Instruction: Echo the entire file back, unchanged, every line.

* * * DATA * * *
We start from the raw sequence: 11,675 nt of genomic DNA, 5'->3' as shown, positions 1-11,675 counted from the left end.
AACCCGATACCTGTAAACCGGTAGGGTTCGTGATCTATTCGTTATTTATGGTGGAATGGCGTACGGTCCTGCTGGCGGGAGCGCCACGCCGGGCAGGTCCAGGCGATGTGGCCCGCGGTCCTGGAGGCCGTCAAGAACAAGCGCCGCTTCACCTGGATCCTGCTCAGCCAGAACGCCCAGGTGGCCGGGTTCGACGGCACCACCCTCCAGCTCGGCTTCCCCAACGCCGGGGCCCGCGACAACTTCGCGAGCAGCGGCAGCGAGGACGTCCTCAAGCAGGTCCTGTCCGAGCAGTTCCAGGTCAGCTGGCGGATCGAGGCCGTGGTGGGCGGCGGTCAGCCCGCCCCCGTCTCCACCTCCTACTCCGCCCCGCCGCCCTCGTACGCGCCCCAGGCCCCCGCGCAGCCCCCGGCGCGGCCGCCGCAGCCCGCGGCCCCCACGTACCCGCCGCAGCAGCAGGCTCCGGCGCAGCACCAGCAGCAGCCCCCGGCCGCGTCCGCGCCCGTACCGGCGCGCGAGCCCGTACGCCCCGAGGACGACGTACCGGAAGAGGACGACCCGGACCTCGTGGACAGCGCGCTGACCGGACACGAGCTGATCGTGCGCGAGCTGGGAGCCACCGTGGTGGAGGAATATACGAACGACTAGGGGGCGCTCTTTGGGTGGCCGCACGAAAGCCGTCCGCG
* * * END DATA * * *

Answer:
We start from the raw sequence: 11,675 nt of genomic DNA, 5'->3' as shown, positions 1-11,675 counted from the left end.
AACCCGATACCTGTAAACCGGTAGGGTTCGTGATCTATTCGTTATTTATGGTGGAATGGCGTACGGTCCTGCTGGCGGGAGCGCCACGCCGGGCAGGTCCAGGCGATGTGGCCCGCGGTCCTGGAGGCCGTCAAGAACAAGCGCCGCTTCACCTGGATCCTGCTCAGCCAGAACGCCCAGGTGGCCGGGTTCGACGGCACCACCCTCCAGCTCGGCTTCCCCAACGCCGGGGCCCGCGACAACTTCGCGAGCAGCGGCAGCGAGGACGTCCTCAAGCAGGTCCTGTCCGAGCAGTTCCAGGTCAGCTGGCGGATCGAGGCCGTGGTGGGCGGCGGTCAGCCCGCCCCCGTCTCCACCTCCTACTCCGCCCCGCCGCCCTCGTACGCGCCCCAGGCCCCCGCGCAGCCCCCGGCGCGGCCGCCGCAGCCCGCGGCCCCCACGTACCCGCCGCAGCAGCAGGCTCCGGCGCAGCACCAGCAGCAGCCCCCGGCCGCGTCCGCGCCCGTACCGGCGCGCGAGCCCGTACGCCCCGAGGACGACGTACCGGAAGAGGACGACCCGGACCTCGTGGACAGCGCGCTGACCGGACACGAGCTGATCGTGCGCGAGCTGGGAGCCACCGTGGTGGAGGAATATACGAACGACTAGGGGGCGCTCTTTGGGTGGCCGCACGAAAGCCGTCCGCG